Keeping It Simple With Fuji Cameras

What's in my camera bag?

I often get asked what equipment I use. This last season I've been working backwards - trying to simplify what I use down to the smallest possible system.

So what's in my camera bag at the moment? I'll give you a picture and then I'll break it down.

The Overall Philosophy

I want to travel light. I use one lens most of the day (usually a wide angle) and I usually have a 'normal' lens on my hip (I think of this more as my telephoto... but I've realised recently, it's not.... I just see wide angle as my normal)

I don't want to be changing lenses. I want to be thinking about what's going on outside the camera, not trying to decide what lens to use. So I threw out most of the choices. Decision made before I leave the house.

Fuji XT3

I've been totally immersed in the Fuji System for the last 5 years or so - starting off with a couple of Xpro2 cameras (I did get an Xpro1 when they first came out, but I didn't fall in love with it). I love them because they are small, light, simple, robust and very intuitive to use (especially if you've used film cameras in the past).

I carry two Fuji XT3's. I'd love an Xpro3, but I might feel nervous leaping on a bouncy castle with one! And the XT3 has the same sensor and a flippy screen and costs peanuts at the moment (The XT4 that succeeded it is a really good camera for videographers, but there's no real benefits for photographers... here's hoping the XT5 is a game changer.)

Fuji 18mm 1.4 Lens

The wide angle lens is absolutely key to the look of my photography - it means I can get right in the thick of it, or stand back for a wider composition, and every little millimeter I move myself changes the picture. If you're looking to capture intimacy and energy in your photography you have to just get in there with a wide angle and photograph.

This is the equivalent of a 28mm on full frame. I used to carry a 16mm and a 23mm and never knowing which one I wanted to use. I was wasting time deciding because I love them both for different reasons. In the end decided I was just going to get something in the middle. This may be the best lens Fuji have every made - it's fast, quick to focus and makes lovely images.

Fuji 33mm 1.4 Lens

This gets me a bit closer than the wide angle. It's a 'normal' lens - equivalent to 50mm on a Full Frame camera. I use it for some of the images. It's the first lens in this range from Fuji that I've been happy to use on the dancefloor (beforehand I needed to use manual focus lenses for dancefloor action - which is exactly what your head needs 12 hours into a wedding day!). It's close, but it doesn't feel like I'm spying on people through a telescope.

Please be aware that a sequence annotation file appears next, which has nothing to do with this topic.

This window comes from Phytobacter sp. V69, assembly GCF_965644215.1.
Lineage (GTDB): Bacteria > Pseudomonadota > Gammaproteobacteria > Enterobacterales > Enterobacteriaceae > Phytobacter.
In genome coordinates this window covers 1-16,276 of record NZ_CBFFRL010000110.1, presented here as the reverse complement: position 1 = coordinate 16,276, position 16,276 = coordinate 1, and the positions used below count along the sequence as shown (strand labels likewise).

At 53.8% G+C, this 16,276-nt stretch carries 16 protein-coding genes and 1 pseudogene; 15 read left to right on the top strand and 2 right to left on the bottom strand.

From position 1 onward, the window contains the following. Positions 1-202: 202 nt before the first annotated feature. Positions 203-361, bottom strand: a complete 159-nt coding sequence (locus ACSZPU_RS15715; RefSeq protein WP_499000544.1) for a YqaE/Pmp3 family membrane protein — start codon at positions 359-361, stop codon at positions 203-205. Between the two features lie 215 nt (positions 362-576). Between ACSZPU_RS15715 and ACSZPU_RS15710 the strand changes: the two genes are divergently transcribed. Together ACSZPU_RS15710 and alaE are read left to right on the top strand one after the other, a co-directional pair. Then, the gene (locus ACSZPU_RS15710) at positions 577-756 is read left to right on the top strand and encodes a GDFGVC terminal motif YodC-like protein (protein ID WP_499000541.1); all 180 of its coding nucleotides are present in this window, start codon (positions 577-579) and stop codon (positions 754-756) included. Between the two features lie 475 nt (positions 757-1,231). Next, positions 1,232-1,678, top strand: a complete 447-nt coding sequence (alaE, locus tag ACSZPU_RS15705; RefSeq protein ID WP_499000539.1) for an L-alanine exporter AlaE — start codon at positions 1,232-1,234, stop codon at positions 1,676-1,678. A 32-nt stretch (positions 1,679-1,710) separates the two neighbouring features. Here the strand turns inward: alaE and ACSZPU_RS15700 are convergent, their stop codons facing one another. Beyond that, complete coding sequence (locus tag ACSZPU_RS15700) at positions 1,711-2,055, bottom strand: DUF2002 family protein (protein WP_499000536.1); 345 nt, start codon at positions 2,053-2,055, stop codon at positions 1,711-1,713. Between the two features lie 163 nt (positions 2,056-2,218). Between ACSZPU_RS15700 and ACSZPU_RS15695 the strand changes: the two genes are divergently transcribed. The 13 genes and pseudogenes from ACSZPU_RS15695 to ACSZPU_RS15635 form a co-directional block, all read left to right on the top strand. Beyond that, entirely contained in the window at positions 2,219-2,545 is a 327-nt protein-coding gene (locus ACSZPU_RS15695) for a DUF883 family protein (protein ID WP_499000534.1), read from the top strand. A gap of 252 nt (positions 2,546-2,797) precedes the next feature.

Fuji 56mm f/1.2 Lens

Now it's starting to feel like I'm spying on people through a telescope. I try to leave this lens in the bag... it's there for when I have to stand farther away.

It does produce very pretty images though... and is a nice portrait lens.

Godox tt350 Flash

I used to carry two flashes everywhere - what if one fails? But then I realised I only used the flash about once a year and if it failed I'd just make something else work for me. I do have some other flashes in the boot of the car - mainly for dance floors later on (we'll get to that). This is a very small and light flash and it does the job well.

(Longer Lenses)

If I need something a bit longer I will rent it. After 10 years I've realised that I only seem to need a longer telephoto about once every 3 years, so I don't even have one in the boot of the car nowadays.

The Other Things

Also in the bag are spare batteries and memory cards and usually a bottle of water.

Ona Bowery Camera Bag

If you're a photographer you know the pain of trying to find the right camera bag. It's a never ending quest to find something you're happy to have on you all day, but that also holds your gear. I like simple small camera bags. I also like the ThinkTank retrospective range and have a Retrospective 30 from when I used to carry round 5 times as much gear (in the belief it would stop me missing shots. The Ona Bowery was a bit of a treat for myself and I love it's accessibility and ease of use (I was using something cheap off amazon before and it was a pain to get into every time I needed something! The Bowery is nicely made and will hopefully last me years.

In the boot of the car

In the boot of the car are a couple of flash guns for using off camera if needed. There's also my Mitakon 35mm f0.95 which I will bring if you ask me to photograph a wedding underground - as despite being manual focus and a bit soft around the edges (I actually really love the character of this lens!) it can see in the dark. There's also usually a flash stand or two... which I'm currently considering swapping out for gorilla pods as they're less intrusive.

Documentary Wedding Photography Derbyshire

I'm Simon & I'm a documentary / reportage wedding photographer based in Derby. I specialise in capturing the candid, unstaged & unposed moments that make the day so special. I cover weddings throughout the Midlands, South Yorkshire and the Peak District.

If you like what you see here please drop me a line and we can talk about your day and what you need from your wedding photos.
Get In Touch


This Is Reportage Logo


How it felt to be there on the day

© Simon Dewey Photography

Derbyshire Wedding Photographer
4 Embankment Close, Derby. DE22 4HF
07749 127201

Follow Me: 

Visit our FacebookVisit our Instagram
linkedin facebook pinterest youtube rss twitter instagram facebook-blank rss-blank linkedin-blank pinterest youtube twitter instagram